The developer of the Melrose Triangle project is seeking permission from the City of West Hollywood to make a major change that would focus the project more on offices than housing.
Melrose Triangle is a 117,000-square-foot property bordered on the north by Santa Monica Boulevard, on the south by Melrose Avenue and on the east by Almont Drive. The developer is System LLC, which is associated with the Charles Company, whose principals are brothers Mark and Charles Gabay. The original design for the project by Studio One Eleven was praised as a “gateway” into West Hollywood from Beverly Hills.
The original plan, which was approved by the City Council in October 2014, devoted 137,064 square feet to office space. The second largest use was residential, with 77,753 square feet used for 76 units, (eight of those for low-income residents and eight for moderate-income residents.) That was followed by retail, with 45,112 square feet to house shops. The developer also planned a 16,404-square-foot art gallery space and a commercial showroom of 12,303 square feet. The plan included 8,202 square feet for a restaurant.
In a modified project description submitted to the city’s Planning and Development Services Department, the developer proposes to increase the amount of office space by 152% to a total of 345,328 square feet. The 45,112 square feet of retail space would be reduced by 82% to 8,239 square feet. And the space devoted to housing would be reduced by 87% to a total of 9,887 square feet, with all of that space used for low-income and moderate-income housing. The inclusion of affordable housing allows the developer to increase the project by 10 feet in height from what is allowed in the zoning for that area.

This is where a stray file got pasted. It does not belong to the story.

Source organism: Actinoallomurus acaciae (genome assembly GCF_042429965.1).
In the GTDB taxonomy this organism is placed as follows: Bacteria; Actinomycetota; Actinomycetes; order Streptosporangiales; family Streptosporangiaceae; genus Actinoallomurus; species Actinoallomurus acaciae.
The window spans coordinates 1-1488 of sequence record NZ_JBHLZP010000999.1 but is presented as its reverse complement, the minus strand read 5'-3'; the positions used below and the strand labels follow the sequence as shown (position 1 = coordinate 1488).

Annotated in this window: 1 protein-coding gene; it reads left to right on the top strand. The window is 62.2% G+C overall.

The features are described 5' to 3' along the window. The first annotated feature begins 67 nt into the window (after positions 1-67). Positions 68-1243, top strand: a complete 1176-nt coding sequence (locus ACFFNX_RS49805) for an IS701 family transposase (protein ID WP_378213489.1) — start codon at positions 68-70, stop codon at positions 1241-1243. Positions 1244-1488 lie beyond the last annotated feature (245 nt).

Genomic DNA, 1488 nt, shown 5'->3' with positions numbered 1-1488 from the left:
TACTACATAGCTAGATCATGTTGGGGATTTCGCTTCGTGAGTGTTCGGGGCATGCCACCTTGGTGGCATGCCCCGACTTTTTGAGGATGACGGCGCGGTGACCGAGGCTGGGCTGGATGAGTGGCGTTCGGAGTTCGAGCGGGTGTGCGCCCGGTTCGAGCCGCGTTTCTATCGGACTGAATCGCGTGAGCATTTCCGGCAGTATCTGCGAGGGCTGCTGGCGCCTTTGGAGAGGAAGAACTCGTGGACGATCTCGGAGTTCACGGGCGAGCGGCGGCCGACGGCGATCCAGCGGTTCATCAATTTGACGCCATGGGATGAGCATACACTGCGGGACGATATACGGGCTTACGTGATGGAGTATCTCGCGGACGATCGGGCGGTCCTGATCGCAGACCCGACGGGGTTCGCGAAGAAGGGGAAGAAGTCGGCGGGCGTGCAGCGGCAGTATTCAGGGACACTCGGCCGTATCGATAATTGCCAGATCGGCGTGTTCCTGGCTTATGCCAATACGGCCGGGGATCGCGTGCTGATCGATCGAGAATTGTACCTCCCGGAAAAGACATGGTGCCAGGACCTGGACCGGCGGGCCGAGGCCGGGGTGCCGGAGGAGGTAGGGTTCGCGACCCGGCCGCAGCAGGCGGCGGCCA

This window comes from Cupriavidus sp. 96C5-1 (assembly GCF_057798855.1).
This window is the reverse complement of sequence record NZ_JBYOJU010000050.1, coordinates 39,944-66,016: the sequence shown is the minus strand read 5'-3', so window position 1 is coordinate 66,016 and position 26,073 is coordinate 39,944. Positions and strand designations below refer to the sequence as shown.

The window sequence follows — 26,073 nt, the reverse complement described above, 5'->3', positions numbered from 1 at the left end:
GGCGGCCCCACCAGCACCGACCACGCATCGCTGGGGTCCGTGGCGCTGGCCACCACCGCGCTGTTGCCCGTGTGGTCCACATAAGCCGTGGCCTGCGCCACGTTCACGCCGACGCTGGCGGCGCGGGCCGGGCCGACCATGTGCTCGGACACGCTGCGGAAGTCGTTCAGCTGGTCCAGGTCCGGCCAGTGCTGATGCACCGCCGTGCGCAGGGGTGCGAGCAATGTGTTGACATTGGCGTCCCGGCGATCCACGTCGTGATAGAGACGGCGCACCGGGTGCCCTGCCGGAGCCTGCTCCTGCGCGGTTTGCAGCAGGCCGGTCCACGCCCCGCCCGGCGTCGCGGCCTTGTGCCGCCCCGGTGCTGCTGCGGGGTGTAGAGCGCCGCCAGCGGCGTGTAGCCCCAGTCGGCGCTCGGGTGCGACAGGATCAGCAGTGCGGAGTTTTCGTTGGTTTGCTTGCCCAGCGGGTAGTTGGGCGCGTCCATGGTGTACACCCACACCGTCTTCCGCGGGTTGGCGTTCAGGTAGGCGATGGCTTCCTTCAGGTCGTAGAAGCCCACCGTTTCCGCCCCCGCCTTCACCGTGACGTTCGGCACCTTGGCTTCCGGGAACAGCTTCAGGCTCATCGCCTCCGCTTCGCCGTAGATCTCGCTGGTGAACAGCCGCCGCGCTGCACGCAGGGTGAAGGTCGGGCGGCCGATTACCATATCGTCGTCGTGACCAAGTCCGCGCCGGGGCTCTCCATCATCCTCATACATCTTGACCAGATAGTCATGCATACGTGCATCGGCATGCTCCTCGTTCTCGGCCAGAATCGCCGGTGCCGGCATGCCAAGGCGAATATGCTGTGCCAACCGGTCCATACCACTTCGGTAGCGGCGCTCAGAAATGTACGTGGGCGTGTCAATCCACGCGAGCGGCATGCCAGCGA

The revised proposal does not include the art gallery or showroom spaces. It would still include space for a restaurant and public space. It would include 686 parking spaces, down 22% from the 884 initially proposed.
It is unclear why the developer is proposing these changes, which must be reviewed by the Planning Commission and approved by the City Council. WEHOville reached out to Mark Gabay but, as of publication, has not received a response.
One likely factor is the decline in demand for retail space in this era where more and more people shop online. The RealDeal, a real estate industry website, reported in October on a study by CBRE that found that the overall vacancy rate for retail spaces in Greater Los Angeles has increased and the rents have declined. There are exceptions in some areas such as Rodeo Drive in Beverly Hills and the Third Street Promenade in Santa Monica.